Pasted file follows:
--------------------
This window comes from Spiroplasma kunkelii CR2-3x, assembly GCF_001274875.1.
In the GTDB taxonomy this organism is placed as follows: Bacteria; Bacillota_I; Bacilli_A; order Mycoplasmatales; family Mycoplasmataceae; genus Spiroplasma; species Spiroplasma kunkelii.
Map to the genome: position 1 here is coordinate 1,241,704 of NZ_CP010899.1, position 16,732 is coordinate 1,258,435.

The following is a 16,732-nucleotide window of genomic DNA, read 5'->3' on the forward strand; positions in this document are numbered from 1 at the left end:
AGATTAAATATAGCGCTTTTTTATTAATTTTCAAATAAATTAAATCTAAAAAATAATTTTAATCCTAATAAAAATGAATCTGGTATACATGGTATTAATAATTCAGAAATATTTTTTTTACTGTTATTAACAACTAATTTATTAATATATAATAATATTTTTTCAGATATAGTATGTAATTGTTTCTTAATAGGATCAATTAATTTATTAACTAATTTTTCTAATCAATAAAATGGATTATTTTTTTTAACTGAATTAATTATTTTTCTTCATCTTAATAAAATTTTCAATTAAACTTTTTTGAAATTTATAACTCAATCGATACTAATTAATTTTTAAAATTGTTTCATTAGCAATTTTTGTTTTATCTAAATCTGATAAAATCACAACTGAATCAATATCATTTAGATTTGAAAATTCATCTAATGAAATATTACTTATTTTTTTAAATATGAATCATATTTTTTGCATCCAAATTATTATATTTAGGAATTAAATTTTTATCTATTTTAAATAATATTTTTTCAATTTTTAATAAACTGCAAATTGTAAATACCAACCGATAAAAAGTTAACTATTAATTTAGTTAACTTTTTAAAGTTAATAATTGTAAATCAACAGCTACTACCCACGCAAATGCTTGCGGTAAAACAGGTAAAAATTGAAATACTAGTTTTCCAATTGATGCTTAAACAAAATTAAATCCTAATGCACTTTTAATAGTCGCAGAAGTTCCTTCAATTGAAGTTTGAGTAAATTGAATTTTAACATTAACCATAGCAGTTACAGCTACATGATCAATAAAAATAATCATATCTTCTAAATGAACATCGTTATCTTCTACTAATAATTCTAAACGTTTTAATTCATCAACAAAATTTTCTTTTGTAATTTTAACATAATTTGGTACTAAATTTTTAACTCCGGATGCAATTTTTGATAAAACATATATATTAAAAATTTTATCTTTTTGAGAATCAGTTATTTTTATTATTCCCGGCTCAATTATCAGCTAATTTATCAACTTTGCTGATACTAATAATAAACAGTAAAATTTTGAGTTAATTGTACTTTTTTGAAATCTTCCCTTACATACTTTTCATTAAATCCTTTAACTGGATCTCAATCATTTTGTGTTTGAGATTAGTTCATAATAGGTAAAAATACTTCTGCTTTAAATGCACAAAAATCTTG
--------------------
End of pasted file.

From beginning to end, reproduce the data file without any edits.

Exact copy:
This window comes from Spiroplasma kunkelii CR2-3x, assembly GCF_001274875.1.
In the GTDB taxonomy this organism is placed as follows: Bacteria; Bacillota_I; Bacilli_A; order Mycoplasmatales; family Mycoplasmataceae; genus Spiroplasma; species Spiroplasma kunkelii.
Map to the genome: position 1 here is coordinate 1,241,704 of NZ_CP010899.1, position 16,732 is coordinate 1,258,435.

The following is a 16,732-nucleotide window of genomic DNA, read 5'->3' on the forward strand; positions in this document are numbered from 1 at the left end:
AGATTAAATATAGCGCTTTTTTATTAATTTTCAAATAAATTAAATCTAAAAAATAATTTTAATCCTAATAAAAATGAATCTGGTATACATGGTATTAATAATTCAGAAATATTTTTTTTACTGTTATTAACAACTAATTTATTAATATATAATAATATTTTTTCAGATATAGTATGTAATTGTTTCTTAATAGGATCAATTAATTTATTAACTAATTTTTCTAATCAATAAAATGGATTATTTTTTTTAACTGAATTAATTATTTTTCTTCATCTTAATAAAATTTTCAATTAAACTTTTTTGAAATTTATAACTCAATCGATACTAATTAATTTTTAAAATTGTTTCATTAGCAATTTTTGTTTTATCTAAATCTGATAAAATCACAACTGAATCAATATCATTTAGATTTGAAAATTCATCTAATGAAATATTACTTATTTTTTTAAATATGAATCATATTTTTTGCATCCAAATTATTATATTTAGGAATTAAATTTTTATCTATTTTAAATAATATTTTTTCAATTTTTAATAAACTGCAAATTGTAAATACCAACCGATAAAAAGTTAACTATTAATTTAGTTAACTTTTTAAAGTTAATAATTGTAAATCAACAGCTACTACCCACGCAAATGCTTGCGGTAAAACAGGTAAAAATTGAAATACTAGTTTTCCAATTGATGCTTAAACAAAATTAAATCCTAATGCACTTTTAATAGTCGCAGAAGTTCCTTCAATTGAAGTTTGAGTAAATTGAATTTTAACATTAACCATAGCAGTTACAGCTACATGATCAATAAAAATAATCATATCTTCTAAATGAACATCGTTATCTTCTACTAATAATTCTAAACGTTTTAATTCATCAACAAAATTTTCTTTTGTAATTTTAACATAATTTGGTACTAAATTTTTAACTCCGGATGCAATTTTTGATAAAACATATATATTAAAAATTTTATCTTTTTGAGAATCAGTTATTTTTATTATTCCCGGCTCAATTATCAGCTAATTTATCAACTTTGCTGATACTAATAATAAACAGTAAAATTTTGAGTTAATTGTACTTTTTTGAAATCTTCCCTTACATACTTTTCATTAAATCCTTTAACTGGATCTCAATCATTTTGTGTTTGAGATTAGTTCATAATAGGTAAAAATACTTCTGCTTTAAATGCACAAAAATCTTG